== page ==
Chalmers Conferences, 9th European Conference on Mathematical and Theoretical Biology

The Classification of Protein Domains into Families and Clans through Entropy Measures based Methods
Rubem P. Mondaini

Last modified: 2014-04-01


The idea of  a Clan of Protein families came from the concept that a new family is not allowed to overlap with existing families as registerd in a database. Any residue in a given sequence can only appear in one family.  The adopted rules for buildinghese families new families are the requirement of non-overlapping but related families and the impossibility of building a single Hidden Markov Model (HMM) which is able to detect all these related families.

From the families registered on a database, we can identify a Clan as the group of related families with a single evolutionary origin. The relationship of these families is then decided in terms of related structure, related function, profile-profile comparisons with an admisible E-score as well as the matching of a specified sequence to HMMs obtained from different families.  To summarize, from a set of related families, we should try to merge them in order to obtain a comprehensive model which should be able to detect all of the proteins of this set.  If this can be done as described, we have created a Clan. Otherwise, there is no Clan structure for this set of related families. The profile-profile E-score comparison referred above is considered as significant if E<0.001.ional st

The fundamental aim of the present work is to introduce a statistical analysis of the family and clan classification in a protein database.  However, the conventional statistics estimates will be difficult to apply to sequences of symbols which natural ordering or underlying metric is not known yet.  The entropy masures based methods seem to be the best for the assessment of protein databases and we have obtained interesting results fro the intensive analysis of regions of 100 X 100 residues in terms of a disproof of the clan classification of protein families as the work with the selected set of entropy measures is concerned.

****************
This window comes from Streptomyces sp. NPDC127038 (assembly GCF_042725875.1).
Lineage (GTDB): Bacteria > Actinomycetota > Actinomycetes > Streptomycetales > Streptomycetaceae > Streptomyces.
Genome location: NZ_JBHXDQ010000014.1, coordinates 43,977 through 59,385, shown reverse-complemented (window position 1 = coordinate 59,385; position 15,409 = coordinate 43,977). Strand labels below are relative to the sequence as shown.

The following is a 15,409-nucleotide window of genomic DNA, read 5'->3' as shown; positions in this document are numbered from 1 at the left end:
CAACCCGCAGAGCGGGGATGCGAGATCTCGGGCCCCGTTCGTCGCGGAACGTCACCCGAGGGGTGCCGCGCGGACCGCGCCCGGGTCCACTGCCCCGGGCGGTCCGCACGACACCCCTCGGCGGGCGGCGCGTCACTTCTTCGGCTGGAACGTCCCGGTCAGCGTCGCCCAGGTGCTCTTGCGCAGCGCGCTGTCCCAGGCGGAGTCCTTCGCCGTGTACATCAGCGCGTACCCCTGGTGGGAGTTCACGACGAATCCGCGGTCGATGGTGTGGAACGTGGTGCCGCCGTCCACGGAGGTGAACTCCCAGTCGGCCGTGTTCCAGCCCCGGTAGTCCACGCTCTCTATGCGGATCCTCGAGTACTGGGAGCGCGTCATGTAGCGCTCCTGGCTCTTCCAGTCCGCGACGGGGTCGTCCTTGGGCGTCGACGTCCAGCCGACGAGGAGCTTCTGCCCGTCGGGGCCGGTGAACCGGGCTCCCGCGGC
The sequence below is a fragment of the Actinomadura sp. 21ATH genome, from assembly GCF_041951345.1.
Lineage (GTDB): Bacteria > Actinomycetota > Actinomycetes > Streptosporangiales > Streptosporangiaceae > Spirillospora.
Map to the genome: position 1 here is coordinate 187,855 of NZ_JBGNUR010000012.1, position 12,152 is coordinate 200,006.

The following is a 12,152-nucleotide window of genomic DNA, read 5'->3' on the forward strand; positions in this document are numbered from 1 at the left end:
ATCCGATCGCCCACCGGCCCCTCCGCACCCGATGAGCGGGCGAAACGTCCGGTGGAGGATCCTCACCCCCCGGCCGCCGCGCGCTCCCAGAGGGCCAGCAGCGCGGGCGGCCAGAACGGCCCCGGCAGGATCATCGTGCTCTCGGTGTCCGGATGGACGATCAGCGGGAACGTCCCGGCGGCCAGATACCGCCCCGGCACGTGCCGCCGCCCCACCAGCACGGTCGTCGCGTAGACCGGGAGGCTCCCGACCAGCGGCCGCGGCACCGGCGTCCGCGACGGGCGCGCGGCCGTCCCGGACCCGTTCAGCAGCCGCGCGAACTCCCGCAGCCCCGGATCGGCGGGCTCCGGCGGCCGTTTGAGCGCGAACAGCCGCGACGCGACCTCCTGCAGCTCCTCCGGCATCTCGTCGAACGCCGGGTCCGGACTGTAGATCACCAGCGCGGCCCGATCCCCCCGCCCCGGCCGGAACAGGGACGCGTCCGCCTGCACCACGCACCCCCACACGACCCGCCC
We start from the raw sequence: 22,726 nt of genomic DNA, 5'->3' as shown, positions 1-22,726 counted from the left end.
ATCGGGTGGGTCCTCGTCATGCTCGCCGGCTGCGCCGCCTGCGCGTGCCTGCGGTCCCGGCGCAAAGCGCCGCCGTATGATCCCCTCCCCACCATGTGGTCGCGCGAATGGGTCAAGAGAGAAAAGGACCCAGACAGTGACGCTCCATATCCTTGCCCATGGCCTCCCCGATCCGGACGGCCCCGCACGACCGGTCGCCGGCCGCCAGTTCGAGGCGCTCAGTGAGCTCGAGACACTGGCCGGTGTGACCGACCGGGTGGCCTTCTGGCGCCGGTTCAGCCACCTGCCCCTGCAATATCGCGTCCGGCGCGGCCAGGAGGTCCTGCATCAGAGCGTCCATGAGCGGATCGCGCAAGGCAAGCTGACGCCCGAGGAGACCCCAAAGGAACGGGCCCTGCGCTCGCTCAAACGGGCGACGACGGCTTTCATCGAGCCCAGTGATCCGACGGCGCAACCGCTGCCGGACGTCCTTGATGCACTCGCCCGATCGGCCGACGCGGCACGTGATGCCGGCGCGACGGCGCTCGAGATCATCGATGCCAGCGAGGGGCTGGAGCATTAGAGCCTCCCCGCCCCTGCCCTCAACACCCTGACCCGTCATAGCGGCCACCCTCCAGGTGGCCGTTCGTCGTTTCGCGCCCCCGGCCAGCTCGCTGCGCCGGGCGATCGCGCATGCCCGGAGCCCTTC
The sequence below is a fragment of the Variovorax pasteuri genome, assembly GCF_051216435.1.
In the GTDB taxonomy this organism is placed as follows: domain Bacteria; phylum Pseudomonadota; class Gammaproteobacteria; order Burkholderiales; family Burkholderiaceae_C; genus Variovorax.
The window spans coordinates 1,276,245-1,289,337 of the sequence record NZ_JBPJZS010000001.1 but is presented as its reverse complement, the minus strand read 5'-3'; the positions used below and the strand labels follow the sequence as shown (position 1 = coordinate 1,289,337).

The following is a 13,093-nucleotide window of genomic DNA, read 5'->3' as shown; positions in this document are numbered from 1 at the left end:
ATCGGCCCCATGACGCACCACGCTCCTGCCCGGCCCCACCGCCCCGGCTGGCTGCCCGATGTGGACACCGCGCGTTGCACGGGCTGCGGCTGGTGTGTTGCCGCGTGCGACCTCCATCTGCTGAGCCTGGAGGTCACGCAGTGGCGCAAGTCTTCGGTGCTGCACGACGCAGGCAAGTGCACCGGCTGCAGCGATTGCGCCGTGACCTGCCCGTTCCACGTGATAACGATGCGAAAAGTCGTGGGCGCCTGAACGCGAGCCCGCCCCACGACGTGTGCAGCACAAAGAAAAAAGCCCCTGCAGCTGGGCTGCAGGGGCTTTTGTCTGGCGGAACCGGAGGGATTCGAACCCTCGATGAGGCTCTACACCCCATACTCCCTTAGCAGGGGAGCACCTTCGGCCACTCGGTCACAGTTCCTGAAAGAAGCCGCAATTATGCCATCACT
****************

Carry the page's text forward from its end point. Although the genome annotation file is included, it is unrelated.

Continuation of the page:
For a pedagogical useful approach to interested scientific practitioners, which are non-biologists, we also succeed to set all calculations in terms of the MAPLE 16 algebraic computing system.


1.  E.L.L. Sonhammer, S.R.Eddy, R. Durbin - A Comprehensice database of Protein Doamin Families based on Seed alignments - Proteins: Structure, Function and Genetics 28 (1997) 405 - 420.

2.  E.L.L. Sonhammer, S.R. Eddy, E. Birney, A. Bateman, R.Durbin - Pfam: Multiple Sequence alignments and HMM - profiles of protein domains -  Nucleic Acids Res. 26(1)(1998) 320 - 322.

3.  R.D. Finn, E.L.L. Sonhammer et al.- The Pfam protein families

database - Nucleic Acids Res. 36 ( 2008) D281 - D288.

4.  A. Heger, L. Holm - Exhaustive ennumeration of Protein Domain families - J. Mol. Biol. 328 (2003) 749 - 767.

5.  J. Liu, B. Rost - Domains, Motifs and Clusters in the Protein Universe - Current Opinion in Chemical Biology 7 (2003) 5 - 11.

6.  S-R Tzeng, C.G. Kalodimos - Protein activity regulation by Conformational Entropy - Nature 488 (2012) 236 - 240.

7.  J.A. Jadwin, M. Ogiue-Ikeda, K. Machida - The application of Modular Protein Domains in Proteomics - FEBS Letters 586 (2012) 2586 - 2596.











Protein Domains, Protein Databases, Entropy Measures